Bath Abbey is to hold an exhibition revealing its links to colonialism and the transatlantic slave trade through the history of its monuments and ledgerstones.
The 'Monuments, Empire and Slavery' exhibition, which will run from 24 May to 4 September 2021, will focus on a number of the Abbey’s memorials that reveal the relationships between those commemorated in the Abbey, the city of Bath, the British Empire, and the slave trade in the 1700 and 1800s. It will also explore the presence of the Abolitionist movement in Bath and aims to encourage visitors to reflect on past injustice and the need for racial equality now and in the future.
Between 1572–1845, 891 ledgerstones (gravestones) and 635 wall tablets were erected in Bath Abbey commemorating around 20% of the approximately 7,000 people buried in the church and only those from the middle-to-upper classes. In the same period, Britain established an empire by creating colonies (seizing control of lands and peoples across the world). Those with a monument in the Abbey are therefore often connected to that exploitation and were paid for from the profits of slavery and Empire.
The Revd Canon Guy Bridgewater, Rector of Bath Abbey, said: “Slavery should have no place in society, and must be renounced utterly. It is shameful that it was practiced for so long, without effective challenge by church or nation. At Bath Abbey we deeply regret the hateful industry of human exploitation, whether by ignorant complicity or evil design, that certain of our 18th and 19th century memorials make evident.
‘Monuments, Empire and Slavery’ seeks to expose that guilty heritage, and to learn from it. I am most grateful to the Abbey team who is leading this important work, and to our partners from University of West of England (UWE), Black in Bath Network, and the Bath Ethnic Minority Senior Citizens Association (BEMSCA) at Fairfield House who are helping us learn from a significant range of contemporary perspectives and multi-racial voices – with the goal of both learning from the past, and working for a more just future for all.”
Just last month the Church of England’s anti-racism taskforce set up by the archbishops of Canterbury and York published its final report which included a number of actions including one urging the C of E to take decisive steps to address the legacy of its involvement in the slave trade. It said: “We do not want to unconditionally celebrate or commemorate people who contributed to or benefited from the tragedy that was the slave trade.” The Most Revd Justin Welby, Archbishop of Canterbury, has also called for a review of the C of E’s built heritage following the Black Lives Matter protests and the toppling of a statue of slave trader Edward Colston in Bristol last summer.
Using a range of memorials, images and documents from the Abbey archives, the exhibition will examine accounts of the lives of three people in particular who were linked to the slave trade in the 1700s and 1800s, until the Slavery Abolition Act was finally passed in 1833. However, the exhibition does not end here. The final two panels depict striking and thought-provoking images by contemporary black artist, Manoel Akure, and lay out the Abbey’s future plans for work towards equality, anti-racism and justice. Visitors to the exhibition are invited to pause at the end in front of a prayer for anti-racism to reflect on past injustices as well as future opportunities for equality.
Polly Andrews, Bath Abbey’s Learning Officer, said: “This exhibition is the beginning of a major reinterpretation of our monuments. By working with community partners we want to get beneath the surface of what the monuments tell us and share and learn from the lives of the men and women who are remembered here and, more importantly, the history of those who are not.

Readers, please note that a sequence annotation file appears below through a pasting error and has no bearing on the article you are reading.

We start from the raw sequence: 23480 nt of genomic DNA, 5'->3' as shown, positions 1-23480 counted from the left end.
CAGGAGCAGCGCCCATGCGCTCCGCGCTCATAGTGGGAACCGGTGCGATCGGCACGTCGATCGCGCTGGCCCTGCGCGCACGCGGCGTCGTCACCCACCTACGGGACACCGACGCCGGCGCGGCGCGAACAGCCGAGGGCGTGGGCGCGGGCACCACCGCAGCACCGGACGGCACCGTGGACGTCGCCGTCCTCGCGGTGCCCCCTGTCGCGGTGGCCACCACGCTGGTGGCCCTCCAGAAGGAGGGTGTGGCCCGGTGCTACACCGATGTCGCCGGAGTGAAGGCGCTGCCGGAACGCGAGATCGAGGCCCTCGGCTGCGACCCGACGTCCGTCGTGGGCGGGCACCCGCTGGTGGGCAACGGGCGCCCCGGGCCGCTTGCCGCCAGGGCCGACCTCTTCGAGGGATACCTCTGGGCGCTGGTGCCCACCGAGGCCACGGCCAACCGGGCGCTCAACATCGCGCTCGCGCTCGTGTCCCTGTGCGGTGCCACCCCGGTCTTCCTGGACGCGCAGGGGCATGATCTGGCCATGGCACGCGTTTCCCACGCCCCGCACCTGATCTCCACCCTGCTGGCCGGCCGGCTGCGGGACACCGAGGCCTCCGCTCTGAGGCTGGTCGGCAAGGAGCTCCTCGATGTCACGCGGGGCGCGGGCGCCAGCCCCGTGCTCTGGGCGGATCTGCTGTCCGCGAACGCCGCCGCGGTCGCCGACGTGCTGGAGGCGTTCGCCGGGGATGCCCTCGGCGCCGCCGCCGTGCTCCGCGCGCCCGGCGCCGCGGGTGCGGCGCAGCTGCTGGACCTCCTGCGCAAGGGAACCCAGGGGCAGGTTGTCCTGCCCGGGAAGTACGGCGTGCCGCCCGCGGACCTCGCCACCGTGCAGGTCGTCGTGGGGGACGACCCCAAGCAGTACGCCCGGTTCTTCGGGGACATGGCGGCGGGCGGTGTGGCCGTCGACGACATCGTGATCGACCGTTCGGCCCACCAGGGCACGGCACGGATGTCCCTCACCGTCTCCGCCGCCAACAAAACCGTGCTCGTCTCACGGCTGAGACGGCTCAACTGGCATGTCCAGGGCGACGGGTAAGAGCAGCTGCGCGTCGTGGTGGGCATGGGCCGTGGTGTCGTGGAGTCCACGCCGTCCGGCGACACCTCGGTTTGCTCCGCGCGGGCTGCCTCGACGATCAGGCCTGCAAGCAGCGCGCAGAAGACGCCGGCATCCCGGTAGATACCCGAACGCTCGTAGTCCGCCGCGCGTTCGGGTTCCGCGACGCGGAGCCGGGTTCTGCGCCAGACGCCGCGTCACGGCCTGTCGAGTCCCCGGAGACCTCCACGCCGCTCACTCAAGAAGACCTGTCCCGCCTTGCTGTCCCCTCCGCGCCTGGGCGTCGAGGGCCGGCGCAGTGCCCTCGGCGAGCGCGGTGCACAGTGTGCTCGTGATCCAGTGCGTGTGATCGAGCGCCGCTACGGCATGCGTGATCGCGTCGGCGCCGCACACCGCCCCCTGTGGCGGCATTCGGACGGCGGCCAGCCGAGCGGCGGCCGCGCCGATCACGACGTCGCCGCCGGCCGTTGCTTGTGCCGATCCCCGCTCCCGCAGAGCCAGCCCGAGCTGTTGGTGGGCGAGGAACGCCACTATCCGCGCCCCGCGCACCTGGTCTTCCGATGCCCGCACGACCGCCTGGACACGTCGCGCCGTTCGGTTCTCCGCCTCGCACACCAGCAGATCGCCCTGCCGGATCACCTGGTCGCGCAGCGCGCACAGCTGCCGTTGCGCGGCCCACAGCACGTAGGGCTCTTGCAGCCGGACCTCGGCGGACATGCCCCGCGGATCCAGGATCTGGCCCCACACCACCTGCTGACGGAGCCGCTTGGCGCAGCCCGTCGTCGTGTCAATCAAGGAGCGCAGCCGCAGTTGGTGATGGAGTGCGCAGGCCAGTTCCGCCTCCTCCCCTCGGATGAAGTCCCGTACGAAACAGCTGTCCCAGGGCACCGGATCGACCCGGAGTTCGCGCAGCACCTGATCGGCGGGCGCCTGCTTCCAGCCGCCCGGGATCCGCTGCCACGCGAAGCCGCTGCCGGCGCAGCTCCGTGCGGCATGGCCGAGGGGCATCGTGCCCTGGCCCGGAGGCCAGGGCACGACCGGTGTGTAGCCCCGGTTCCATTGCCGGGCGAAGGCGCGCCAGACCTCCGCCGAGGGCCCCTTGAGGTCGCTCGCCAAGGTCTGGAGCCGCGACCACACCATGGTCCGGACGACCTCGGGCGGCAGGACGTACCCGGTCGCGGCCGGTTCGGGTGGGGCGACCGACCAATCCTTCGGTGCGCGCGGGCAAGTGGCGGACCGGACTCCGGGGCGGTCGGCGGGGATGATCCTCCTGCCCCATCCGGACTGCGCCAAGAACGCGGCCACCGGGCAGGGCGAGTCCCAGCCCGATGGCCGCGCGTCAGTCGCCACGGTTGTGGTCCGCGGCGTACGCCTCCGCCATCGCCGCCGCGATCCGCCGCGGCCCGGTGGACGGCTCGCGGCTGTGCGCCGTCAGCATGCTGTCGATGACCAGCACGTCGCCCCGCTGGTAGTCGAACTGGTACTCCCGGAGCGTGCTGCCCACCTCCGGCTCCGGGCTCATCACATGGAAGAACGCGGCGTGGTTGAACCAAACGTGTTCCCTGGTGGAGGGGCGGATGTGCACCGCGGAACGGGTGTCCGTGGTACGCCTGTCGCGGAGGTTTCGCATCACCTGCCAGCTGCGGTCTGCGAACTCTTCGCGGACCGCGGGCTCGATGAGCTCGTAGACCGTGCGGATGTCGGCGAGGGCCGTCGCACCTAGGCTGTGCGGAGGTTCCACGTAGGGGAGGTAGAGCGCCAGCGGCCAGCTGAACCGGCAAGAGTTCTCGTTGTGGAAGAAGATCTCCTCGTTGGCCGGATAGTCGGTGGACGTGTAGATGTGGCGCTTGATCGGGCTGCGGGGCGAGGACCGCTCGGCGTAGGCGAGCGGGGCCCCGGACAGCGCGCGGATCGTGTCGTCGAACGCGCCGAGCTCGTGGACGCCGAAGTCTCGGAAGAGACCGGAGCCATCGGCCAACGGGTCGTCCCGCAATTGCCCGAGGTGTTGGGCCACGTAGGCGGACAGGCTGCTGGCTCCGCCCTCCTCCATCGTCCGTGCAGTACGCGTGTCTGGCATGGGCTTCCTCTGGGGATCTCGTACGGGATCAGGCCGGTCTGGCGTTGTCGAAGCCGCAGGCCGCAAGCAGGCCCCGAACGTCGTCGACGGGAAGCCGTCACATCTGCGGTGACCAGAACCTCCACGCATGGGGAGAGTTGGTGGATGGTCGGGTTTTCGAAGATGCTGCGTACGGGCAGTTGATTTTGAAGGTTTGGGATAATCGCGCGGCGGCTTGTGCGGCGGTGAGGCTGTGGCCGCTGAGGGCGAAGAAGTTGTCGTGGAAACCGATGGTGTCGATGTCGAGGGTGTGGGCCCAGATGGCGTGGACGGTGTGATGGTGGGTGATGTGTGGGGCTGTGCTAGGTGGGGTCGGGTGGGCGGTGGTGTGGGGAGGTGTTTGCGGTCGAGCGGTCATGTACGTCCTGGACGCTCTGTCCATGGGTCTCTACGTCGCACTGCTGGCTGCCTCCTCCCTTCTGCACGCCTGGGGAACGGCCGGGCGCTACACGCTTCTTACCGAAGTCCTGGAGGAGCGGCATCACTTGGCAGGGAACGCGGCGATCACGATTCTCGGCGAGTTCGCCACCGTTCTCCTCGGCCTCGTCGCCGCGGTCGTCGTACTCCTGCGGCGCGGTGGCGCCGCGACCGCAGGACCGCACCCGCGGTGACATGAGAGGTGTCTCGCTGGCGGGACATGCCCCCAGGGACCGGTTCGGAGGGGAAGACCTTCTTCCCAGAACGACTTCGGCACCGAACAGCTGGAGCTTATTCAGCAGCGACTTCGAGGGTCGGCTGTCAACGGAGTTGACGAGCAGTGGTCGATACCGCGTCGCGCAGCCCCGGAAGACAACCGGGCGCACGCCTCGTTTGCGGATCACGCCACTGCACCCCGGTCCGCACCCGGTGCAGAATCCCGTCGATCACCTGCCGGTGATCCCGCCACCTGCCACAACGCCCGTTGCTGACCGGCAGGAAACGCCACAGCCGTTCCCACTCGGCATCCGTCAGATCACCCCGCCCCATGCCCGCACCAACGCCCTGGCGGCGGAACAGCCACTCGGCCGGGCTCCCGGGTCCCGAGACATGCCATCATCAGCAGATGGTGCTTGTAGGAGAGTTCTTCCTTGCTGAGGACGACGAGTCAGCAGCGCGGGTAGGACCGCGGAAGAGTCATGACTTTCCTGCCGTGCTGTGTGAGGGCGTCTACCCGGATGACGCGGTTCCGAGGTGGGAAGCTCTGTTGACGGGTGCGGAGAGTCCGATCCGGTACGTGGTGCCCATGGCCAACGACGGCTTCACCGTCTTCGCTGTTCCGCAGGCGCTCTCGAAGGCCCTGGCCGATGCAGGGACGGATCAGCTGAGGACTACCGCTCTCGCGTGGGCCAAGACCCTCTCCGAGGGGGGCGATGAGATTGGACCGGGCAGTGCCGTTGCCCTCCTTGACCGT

“Responding to this exhibition, a member of Bath’s Ethnic Minority Senior Citizen’s Association (BEMSCA) said: "it was quite interesting but very sad as after so many years passed it’s coming out now; it should come out long before”. We totally agree. Since the tragic murder of George Floyd in America in May 2020, and the Black Lives Matter protests against racism, Bath Abbey has pledged to address its history, learn from it and help others to do so too. Our intention is that this exhibition is just one of the first steps we are taking towards sharing this history.”
Alongside the exhibition, Bath Abbey is hosting a panel discussion to explore the Abbey's historical connections with slavery and empire, and how we can all learn from the past to shape the future. The event will be held on 25 June, 7.00-8.30pm via Zoom in front of a live virtual audience. It will bring together a group of experts including Dr Shawn Sobers, Associate Professor, Cultural Interdisciplinary practice, UWE; Renee Jacobs, Black in Bath network; The Rt Revd Dr Alastair Redfern, founder of The Clewer Initiative, a Church of England project dedicated to mobilising the Church to combat modern slavery; Revd Narinder Tegally, Lead Chaplain at the RUH, Bath; and Irvin Campbell, Chairman of Stand Against Racism and Inequality (SARI). The discussion will be chaired by Wera Hobhouse, Liberal Democrat MP for Bath, and the panel will be sharing differing perspectives on the Abbey's memorials and revaluating them in the context of the historical injustices of slavery. They will also be making a connection with campaigns against slavery and inequality today and how this legacy of racism be used to help enable a just and equal future. Tickets are free and will be available online from Eventbrite.
Other work the Abbey will be undertaking includes researching links with the British Empire by Archive and Learning staff and volunteers, expanding our research and making it publicly accessible, developing school workshops and working with other heritage organisations in the city to share the real stories of Bath’s links with colonialism and the slave trade.